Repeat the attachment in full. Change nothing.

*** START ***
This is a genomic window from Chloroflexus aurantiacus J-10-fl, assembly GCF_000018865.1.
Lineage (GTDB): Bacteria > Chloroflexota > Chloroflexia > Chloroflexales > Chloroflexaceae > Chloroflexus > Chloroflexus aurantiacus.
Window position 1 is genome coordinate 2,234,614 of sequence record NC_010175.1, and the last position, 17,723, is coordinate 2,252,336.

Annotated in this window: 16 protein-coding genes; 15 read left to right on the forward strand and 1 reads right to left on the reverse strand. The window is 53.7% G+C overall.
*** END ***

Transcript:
This is a genomic window from Chloroflexus aurantiacus J-10-fl, assembly GCF_000018865.1.
Lineage (GTDB): Bacteria > Chloroflexota > Chloroflexia > Chloroflexales > Chloroflexaceae > Chloroflexus > Chloroflexus aurantiacus.
Window position 1 is genome coordinate 2,234,614 of sequence record NC_010175.1, and the last position, 17,723, is coordinate 2,252,336.

Annotated in this window: 16 protein-coding genes; 15 read left to right on the forward strand and 1 reads right to left on the reverse strand. The window is 53.7% G+C overall.